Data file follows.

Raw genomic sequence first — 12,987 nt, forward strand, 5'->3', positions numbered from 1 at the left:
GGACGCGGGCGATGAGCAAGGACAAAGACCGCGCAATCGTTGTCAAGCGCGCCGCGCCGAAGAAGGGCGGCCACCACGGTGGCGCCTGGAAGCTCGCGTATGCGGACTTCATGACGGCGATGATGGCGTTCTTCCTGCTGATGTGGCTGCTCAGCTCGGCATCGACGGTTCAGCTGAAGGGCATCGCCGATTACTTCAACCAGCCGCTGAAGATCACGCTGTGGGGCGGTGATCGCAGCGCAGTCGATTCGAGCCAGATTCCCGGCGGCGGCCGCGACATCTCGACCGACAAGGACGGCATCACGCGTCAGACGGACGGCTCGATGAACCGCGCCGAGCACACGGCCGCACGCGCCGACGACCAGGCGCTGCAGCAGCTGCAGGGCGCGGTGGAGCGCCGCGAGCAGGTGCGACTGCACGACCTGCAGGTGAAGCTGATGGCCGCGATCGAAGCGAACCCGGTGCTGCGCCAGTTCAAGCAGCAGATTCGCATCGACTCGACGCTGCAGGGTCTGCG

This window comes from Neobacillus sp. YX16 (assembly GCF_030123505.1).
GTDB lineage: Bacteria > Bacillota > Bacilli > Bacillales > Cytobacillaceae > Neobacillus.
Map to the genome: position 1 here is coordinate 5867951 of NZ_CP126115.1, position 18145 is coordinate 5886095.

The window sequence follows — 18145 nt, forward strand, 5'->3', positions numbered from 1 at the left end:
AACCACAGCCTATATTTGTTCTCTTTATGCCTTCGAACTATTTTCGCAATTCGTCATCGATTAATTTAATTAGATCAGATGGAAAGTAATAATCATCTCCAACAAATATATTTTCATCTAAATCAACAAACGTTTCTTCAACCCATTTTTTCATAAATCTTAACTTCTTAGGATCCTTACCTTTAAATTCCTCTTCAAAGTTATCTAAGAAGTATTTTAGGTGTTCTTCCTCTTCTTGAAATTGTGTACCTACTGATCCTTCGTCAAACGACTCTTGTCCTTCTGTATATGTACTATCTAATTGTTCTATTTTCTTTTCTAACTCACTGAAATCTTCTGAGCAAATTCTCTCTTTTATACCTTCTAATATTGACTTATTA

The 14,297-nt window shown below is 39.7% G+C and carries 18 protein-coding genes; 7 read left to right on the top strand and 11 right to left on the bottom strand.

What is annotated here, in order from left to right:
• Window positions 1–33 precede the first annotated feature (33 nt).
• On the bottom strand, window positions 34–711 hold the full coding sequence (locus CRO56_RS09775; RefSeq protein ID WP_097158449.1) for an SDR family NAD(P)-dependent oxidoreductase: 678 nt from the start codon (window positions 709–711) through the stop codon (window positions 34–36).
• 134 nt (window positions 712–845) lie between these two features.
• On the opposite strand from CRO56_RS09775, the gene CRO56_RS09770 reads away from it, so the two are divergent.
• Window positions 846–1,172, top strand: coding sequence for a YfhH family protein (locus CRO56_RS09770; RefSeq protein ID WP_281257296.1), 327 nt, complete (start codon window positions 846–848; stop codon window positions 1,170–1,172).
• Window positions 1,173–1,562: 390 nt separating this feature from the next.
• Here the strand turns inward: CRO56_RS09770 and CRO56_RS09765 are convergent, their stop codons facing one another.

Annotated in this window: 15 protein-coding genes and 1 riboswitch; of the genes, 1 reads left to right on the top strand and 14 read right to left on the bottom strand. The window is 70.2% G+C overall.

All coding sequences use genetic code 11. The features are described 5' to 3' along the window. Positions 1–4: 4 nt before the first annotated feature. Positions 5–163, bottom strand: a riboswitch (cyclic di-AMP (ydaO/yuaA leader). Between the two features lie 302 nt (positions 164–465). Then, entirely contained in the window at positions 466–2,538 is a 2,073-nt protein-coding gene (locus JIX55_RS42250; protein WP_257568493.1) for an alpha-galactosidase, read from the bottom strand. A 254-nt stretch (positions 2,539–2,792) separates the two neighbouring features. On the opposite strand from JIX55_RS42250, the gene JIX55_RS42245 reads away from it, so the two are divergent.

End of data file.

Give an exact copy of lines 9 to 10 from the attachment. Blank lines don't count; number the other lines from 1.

What is annotated here, in order from left to right:
• Window positions 1–33 precede the first annotated feature (33 nt).